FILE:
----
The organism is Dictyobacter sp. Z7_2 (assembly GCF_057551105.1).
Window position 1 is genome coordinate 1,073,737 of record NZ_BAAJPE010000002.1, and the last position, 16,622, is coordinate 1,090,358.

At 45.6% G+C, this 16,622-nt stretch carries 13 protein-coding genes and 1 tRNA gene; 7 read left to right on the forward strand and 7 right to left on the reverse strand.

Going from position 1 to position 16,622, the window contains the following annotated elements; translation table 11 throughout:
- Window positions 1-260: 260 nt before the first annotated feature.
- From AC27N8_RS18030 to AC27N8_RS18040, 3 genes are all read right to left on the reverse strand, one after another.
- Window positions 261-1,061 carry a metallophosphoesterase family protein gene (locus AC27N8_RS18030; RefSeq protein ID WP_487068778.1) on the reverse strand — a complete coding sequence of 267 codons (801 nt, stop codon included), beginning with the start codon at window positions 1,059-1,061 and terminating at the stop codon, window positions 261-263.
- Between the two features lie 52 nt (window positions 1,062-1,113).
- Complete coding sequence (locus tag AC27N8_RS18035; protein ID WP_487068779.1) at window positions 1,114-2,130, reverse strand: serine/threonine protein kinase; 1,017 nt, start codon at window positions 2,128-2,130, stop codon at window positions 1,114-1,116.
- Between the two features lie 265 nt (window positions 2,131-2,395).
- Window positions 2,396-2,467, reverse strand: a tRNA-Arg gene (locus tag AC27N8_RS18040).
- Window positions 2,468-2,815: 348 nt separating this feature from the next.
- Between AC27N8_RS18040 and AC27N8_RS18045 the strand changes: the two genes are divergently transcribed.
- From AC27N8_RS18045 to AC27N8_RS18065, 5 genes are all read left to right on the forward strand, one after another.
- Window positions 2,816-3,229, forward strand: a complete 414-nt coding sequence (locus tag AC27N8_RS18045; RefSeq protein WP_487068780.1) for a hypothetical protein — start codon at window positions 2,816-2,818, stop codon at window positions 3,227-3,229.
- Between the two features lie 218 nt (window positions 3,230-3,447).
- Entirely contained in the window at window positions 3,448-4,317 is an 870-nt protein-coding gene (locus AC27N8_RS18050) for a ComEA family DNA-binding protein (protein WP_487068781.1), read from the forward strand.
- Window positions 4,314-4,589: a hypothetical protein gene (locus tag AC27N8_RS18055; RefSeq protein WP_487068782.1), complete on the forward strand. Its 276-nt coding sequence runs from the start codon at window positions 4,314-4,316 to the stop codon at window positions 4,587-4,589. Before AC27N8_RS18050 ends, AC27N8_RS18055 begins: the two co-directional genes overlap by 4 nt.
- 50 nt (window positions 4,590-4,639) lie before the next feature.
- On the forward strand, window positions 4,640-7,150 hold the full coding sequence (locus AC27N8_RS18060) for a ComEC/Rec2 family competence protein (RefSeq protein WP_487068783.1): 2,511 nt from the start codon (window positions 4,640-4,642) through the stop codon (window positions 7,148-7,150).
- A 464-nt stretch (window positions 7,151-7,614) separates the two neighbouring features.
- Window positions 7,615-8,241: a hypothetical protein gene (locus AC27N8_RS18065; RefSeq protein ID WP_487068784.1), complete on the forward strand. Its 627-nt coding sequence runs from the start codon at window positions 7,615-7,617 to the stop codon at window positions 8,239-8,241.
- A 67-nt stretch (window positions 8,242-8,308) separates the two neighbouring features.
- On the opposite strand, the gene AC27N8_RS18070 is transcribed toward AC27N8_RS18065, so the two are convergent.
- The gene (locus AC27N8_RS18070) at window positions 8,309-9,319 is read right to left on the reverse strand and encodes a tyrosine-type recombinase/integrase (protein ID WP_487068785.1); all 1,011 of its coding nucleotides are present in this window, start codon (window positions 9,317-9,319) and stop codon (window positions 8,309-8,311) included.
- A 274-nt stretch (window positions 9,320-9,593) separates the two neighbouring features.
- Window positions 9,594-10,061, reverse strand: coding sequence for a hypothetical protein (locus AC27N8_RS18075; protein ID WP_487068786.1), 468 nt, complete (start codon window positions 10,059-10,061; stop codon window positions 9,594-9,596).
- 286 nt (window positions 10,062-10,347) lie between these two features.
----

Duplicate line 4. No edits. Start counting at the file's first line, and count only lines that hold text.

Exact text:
Going from position 1 to position 16,622, the window contains the following annotated elements; translation table 11 throughout: